What is Daesh?

Daesh is a terrorist organization that is currently occupying areas of Syria and Iraq and seeks to export its terror system outside of the Levant (Libya, Egypt, Afghanistan, etc.). It emerged from the Iraqi branch of Al-Qaida, developing in the country in 2006 and later spreading to Syria in 2011, taking advantage of the chaos caused by the Syrian regime’s sustained repression.

Daesh brings together Syrians, Iraqis and foreign terrorist fighters who come mostly from North Africa, Europe, the Middle East, Southern Asia and the Caucasus.

What does Daesh mean?

DAESH is the Arabic acronym for “Islamic State of Iraq and the Levant”. However, this terrorist group is not a legitimate State, reflected by the international community’s refusal to recognize it as such. Its barbaric and terrorist actions are a corruption of the religion it claims to represent, actions that have been repeatedly condemned by the Muslim world and recognized religious authorities in Africa, the Middle East and Europe.

What are its practices?

Daesh imposes its authority through extreme violence on territories seized by force. It survives mainly via illegal trafficking, namely of oil and antiquities, and the extortion of local populations. The terrorist group also brings in revenue from human trafficking. It enslaves – especially for sexual purposes – minority women and young girls and forces young men to join its ranks as child soldiers.

The terrorist group uses elaborate propaganda and highlights its support of certain tribes in Iraq and Syria. In reality, Daesh imposes its views on a non-extremist population and occupies areas that have no safe alternatives: in Syria, where populations fear massive bombings by the established regime in regions held by moderate opposition forces; and in Iraq, where populations fear retaliation as tensions among people of different faiths run high.

The greatest number of victims are Muslims themselves (Shiites and Sunnis), against whom Daesh practises a policy of terror that spares neither women nor children. Members of ethnic and religious minority groups are systematically persecuted.

Moreover, Daesh is deliberately destroying the world heritage of humanity, as evident in its criminal actions in the ancient cities of Palmyra, Nimrud and Hatra, as well as its destruction of the Mosul Museum.

What are its objectives?

Daesh asserts that Iraq and Syria are only the starting point for a “caliphate” founded on a fundamentalist interpretation of its religion and whose authority aims to extend over the entire Muslim world – and even beyond. This reasoning explains its strategy to gain the allegiance of jihadist groups outside the Syrian and Iraqi theatre (Libya, Egypt, Algeria, Yemen, Nigeria, Caucasus, Afghanistan, Pakistan and others) and to call some of these groups “provinces of the Caliphate”. The facts invalidate this rhetoric: Daesh is contained, and is even losing ground, in Syria and Iraq, and its foreign “provinces”, which in most cases have no genuine territorial control, are essentially ordinary terrorist groups.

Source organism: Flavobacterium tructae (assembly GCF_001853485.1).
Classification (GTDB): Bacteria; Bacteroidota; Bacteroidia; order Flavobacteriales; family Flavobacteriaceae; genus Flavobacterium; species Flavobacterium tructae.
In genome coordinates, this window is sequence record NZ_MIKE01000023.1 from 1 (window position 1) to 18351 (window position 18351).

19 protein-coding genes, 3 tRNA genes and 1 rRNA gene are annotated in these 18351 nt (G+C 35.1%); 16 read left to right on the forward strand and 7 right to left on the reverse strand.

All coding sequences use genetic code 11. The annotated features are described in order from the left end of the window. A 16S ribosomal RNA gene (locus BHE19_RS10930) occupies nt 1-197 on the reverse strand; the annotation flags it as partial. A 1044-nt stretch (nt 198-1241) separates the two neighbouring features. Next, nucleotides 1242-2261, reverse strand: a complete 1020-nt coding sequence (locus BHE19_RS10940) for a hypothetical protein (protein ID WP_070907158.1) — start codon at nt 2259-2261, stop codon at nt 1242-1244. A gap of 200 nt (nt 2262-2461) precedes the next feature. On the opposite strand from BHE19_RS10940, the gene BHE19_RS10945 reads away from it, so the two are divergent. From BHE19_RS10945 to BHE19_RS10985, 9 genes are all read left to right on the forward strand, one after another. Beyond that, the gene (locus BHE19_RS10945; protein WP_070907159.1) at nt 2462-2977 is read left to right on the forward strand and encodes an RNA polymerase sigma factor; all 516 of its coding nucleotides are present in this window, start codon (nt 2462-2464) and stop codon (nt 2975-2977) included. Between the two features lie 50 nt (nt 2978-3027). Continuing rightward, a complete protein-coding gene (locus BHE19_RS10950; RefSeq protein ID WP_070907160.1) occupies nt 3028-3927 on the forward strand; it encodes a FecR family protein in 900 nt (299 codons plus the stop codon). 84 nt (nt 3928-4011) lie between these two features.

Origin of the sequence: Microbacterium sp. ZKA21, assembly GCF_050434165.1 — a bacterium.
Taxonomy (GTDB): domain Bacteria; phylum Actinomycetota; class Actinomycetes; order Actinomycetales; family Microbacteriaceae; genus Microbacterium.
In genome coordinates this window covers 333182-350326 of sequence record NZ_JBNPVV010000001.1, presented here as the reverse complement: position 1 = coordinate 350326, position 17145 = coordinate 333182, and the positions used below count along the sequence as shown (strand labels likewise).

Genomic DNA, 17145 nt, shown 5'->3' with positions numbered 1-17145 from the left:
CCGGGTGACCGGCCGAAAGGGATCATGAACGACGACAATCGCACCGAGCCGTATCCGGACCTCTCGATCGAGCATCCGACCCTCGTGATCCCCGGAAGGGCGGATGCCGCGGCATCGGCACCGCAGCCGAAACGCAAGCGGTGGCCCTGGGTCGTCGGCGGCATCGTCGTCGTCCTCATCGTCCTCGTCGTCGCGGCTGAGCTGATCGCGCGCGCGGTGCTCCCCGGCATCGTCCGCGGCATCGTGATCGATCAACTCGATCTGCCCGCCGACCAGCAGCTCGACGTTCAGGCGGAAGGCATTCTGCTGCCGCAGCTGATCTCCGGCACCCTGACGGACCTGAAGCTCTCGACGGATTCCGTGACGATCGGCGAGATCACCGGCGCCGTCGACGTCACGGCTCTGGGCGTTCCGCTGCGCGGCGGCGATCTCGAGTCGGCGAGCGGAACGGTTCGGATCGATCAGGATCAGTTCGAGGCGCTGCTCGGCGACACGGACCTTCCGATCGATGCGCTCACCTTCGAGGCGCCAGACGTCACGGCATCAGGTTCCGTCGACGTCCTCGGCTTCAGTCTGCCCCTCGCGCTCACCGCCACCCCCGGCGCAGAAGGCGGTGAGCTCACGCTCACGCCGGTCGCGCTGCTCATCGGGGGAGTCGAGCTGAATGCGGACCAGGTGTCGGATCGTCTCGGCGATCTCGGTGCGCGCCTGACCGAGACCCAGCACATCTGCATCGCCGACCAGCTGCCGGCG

Furthermore, Daesh seeks to sow terror around the world through its communication strategy of broadcasting kidnappings and threats and via its plans for attacks, whether directly ordered by the organization or carried out autonomously by radicalized individuals claiming links with Daesh.

What threat does it pose?

Daesh poses a threefold threat:

1. To civilian populations in Iraq and Syria

  • Through the seriousness and scale of crimes committed by the organization in Syria and Iraq, particularly against religious communities and ethnic minority populations who have lived in the region for centuries. These acts have reached a level of depravity that has given rise to universal condemnation, as underlined in successive reports from the United Nations. They may be categorized as crimes against humanity, war crimes and perhaps even crimes of genocide over which the International Criminal Court has jurisdiction.

2. To the States of the region and elsewhere

  • Through its policy that aims to rally other terrorist groups (several of which have already pledged alliance to Daesh) and to create new provinces (wilayas) outside Syria and Iraq
  • Through the numerous attacks carried out in the region
  • Through the challenging of established State borders and structures

3. To France and its allies

  • Through attacks planned and executed outside the Levant; Daesh claimed responsibility for the 13 November attacks in Paris and Saint-Denis;
  • Through its propaganda aimed at foreign terrorist groups and radicalized individuals, who are encouraged to perpetuate numerous other attacks;
  • Through its policy to recruit foreign terrorist fighters;
  • Through its threats aimed at France and its citizens around the world.

Updated: 21.12.15

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